Gibran | Arabic Terms
Posted by: Gibran Team Category: Arabic Tags: Comments: 0

As we touched on in a previous post, language is inextricably linked to culture. Some experiences are untranslatable across cultures. It’s a common theme in diasporic Arabic literature, actually: because Arabic and English are so different, many daily Arabic terms simply don’t have English equivalents (and vice versa).
In this blog post, we’ll list five Arabic terms which crop-up frequently and explain why they’re difficult to translate. As an added bonus, we won’t include terms like yallah—terms that have multiple meanings that can be translated easily into English.

5. Arabic has different names for different family members

In English, you have aunts, uncles, cousins, and grandparents. In Arabic, things aren’t so simple.
Arabic splits family members by gender and heritage. Your paternal uncle is your ‘am, and his sister is your ‘ammeh; your mother’s brother is your khal, and her sister is your khalto. Your cousins aren’t your cousins: they’re the “son of your uncle,” (ibn khali), “daughter of your aunt,” (bint ‘ammi), etc.: each relationship has its own name.
And because of this, your relationship to them is different to their relationship to you: if she’s bint ‘amtak (your paternal aunt’s daughter), you’re her ibn khal (maternal uncle’s son), assuming you’re a male.
Names for grandmas vary due to historical reasons (including names like teta and sitto), but your paternal grandfather is your sido, whereas your maternal grandfather is your jido.
It would be awfully clumsy to say something like, “She’s my uncle’s wife” in English; you’d simply state she was your aunt. Not so in Arabic. She’s mart khalak or mart ‘amak, depending on if she comes from your paternal or maternal side; the same applies to aunts’ husbands.
Stepparents? “My mum’s husband.” Step siblings? “My mum’s husband’s daughter.”
All of this gets finicky to translate, especially if the focus is on families, but it shows how much value Arabic places on them.

4. Fashar

There isn’t a translation for fashar, which has the honour of being an interjection that’s been promoted to a full word.
It’s supposed to express a moment of shock, followed by a disapproving “whatever”. One person says, “He didn’t invite you,” for example, to which the other replies, “Fashar!”
Because of the nature of Arabic, it became verbalised and, because of Arabic culture, applied to eyes. A person spurred will say, “Fashrat ‘eynoh!” (fashar on his eye). Translators need to write dialogue which gets the soul of the response across, varying on context.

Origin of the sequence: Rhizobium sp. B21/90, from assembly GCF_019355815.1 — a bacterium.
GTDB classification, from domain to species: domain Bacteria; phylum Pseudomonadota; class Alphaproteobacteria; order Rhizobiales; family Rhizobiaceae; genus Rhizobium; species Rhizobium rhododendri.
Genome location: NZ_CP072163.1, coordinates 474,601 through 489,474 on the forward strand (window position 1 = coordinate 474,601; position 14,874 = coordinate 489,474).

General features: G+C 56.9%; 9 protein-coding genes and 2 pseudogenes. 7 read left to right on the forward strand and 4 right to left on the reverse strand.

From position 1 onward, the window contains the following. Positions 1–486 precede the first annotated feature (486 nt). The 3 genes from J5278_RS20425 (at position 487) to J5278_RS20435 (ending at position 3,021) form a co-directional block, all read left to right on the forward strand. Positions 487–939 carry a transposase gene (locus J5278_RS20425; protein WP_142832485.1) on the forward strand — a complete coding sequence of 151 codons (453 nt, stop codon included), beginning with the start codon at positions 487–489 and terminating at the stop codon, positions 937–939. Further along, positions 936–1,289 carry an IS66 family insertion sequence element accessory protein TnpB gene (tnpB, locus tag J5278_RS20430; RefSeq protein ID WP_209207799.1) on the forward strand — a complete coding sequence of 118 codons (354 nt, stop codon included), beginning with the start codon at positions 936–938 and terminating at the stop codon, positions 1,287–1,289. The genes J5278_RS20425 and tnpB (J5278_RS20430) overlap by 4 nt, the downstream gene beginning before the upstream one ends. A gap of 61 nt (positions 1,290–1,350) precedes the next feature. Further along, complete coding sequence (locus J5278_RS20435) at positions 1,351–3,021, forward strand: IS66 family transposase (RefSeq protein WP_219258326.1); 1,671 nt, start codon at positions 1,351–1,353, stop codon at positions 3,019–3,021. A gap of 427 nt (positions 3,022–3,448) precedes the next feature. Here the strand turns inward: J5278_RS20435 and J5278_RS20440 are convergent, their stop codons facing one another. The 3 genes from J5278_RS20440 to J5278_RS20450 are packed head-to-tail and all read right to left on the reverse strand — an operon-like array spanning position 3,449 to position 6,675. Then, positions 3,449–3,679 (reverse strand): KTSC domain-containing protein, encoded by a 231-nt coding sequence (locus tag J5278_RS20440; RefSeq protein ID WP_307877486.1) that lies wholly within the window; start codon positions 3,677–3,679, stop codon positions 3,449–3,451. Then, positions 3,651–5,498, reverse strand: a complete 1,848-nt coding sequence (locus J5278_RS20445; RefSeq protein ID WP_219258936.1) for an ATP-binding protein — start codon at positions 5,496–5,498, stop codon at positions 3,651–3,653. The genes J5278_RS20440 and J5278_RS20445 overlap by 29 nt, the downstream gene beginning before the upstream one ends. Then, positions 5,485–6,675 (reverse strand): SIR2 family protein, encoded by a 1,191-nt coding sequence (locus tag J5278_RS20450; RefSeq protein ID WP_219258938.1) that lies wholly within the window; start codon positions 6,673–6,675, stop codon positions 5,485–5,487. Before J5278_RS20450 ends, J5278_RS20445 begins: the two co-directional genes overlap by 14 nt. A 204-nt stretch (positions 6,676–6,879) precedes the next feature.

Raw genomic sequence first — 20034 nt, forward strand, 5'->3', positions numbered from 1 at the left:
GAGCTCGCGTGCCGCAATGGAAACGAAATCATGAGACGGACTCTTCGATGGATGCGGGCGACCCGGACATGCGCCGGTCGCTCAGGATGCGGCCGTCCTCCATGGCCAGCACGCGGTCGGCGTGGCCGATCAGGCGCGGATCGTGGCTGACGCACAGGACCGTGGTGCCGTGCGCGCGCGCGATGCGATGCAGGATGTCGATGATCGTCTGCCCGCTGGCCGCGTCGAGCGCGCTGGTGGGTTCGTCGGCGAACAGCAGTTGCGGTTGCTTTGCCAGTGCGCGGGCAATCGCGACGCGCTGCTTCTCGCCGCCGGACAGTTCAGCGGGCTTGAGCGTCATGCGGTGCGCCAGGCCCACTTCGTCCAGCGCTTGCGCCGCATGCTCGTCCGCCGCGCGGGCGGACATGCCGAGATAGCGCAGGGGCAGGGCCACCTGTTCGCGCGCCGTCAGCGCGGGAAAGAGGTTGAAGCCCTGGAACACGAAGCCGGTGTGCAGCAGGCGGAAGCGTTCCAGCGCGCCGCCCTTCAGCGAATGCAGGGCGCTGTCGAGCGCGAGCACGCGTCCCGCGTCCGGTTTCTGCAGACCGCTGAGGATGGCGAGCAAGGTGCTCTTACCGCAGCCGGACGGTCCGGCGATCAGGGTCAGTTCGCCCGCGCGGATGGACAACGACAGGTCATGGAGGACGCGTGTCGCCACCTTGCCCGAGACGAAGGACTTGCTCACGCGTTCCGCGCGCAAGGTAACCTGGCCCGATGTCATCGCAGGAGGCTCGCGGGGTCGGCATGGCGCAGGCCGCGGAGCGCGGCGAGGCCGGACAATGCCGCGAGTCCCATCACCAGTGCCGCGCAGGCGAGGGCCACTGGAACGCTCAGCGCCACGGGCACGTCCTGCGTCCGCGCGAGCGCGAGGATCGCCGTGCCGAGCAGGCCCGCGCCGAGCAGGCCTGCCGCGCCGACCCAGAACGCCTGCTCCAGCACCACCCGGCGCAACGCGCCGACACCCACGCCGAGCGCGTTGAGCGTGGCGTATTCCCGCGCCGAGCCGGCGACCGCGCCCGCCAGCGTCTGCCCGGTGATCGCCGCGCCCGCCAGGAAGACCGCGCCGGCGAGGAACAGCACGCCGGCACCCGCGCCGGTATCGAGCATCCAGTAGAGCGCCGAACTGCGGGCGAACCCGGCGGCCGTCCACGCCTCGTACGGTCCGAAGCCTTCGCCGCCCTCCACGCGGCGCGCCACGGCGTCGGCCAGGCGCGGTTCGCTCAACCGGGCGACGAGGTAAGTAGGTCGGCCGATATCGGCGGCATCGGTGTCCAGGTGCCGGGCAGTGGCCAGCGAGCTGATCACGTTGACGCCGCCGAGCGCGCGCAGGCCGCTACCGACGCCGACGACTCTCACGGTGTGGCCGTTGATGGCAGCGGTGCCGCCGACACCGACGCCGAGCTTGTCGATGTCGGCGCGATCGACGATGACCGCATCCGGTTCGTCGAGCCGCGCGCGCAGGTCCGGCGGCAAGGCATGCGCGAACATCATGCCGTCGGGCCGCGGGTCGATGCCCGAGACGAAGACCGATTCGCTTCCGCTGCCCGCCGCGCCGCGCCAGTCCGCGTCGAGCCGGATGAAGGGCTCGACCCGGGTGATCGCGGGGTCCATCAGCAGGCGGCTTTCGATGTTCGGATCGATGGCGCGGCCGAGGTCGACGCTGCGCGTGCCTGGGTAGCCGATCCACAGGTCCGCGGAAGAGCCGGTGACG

3. Calling your kids dad or mum

In the Arab world, fathers will often call their kids “dad,” and mothers will often call their kids “mum,” regardless of the children’s sexes. If you’re an Arab who’s grown-up outside the Arab world, your friends may have at some point asked you why that is.
It’s a fun question to ponder. For the purposes of translation, the term “son” is often used when applicable (“Do you need anything from the shops, son?”), but because English speakers don’t use the same for girls (i.e. nobody in the modern world ever says, “Yes, daughter?”), translators will often switch in “mum” for “honey” or its equivalent.

2. Inshallah can be anything

One key moment in any Arabic speaker’s life is realising that the word “inshallah” can be meant ironically—that if someone says something will “happen soon, inshallah,” it means it’s not happening if they have to move from their seats to do it.
But if the term is pronounced in classic Arabic, the speaker is probably devout and willing to do the thing. Translating this is a problem, because, in English, just saying “God willing” reads awkwardly. Translating the text properly depends on its context.
Worse is that inshallah can also be a sincere “I hope so” without the religious connotation being meant at all.

1. Most Islamic terminology has never been translated

Due to connotation-rooted concerns, Islamic terminology has never been properly translated into English (or, for that matter, most other languages). It starts with the two most obvious examples: Islam and Quran.
“Islam” means “the act of surrendering yourself” (as in to God), coming from the word sallam (to surrender or hand over). “Quran” is rooted in qara’, meaning “read,” rendering “Quran” to mean “recited.” In English, both words are romanized.
This extends to other commonly-used Arabic terms, like wudu (the act of cleaning yourself before prayer), tayamum (cleaning yourself with sand if there is no water to pray), and even salah, which often gets rendered as “prayer.”
This last one is especially tricky. “Prayer” in English means asking God for something; the Arabic equivalent of that is “dua’a” (which also got imported into English without translation). Salah is closer to “worship,” but isn’t always used as such.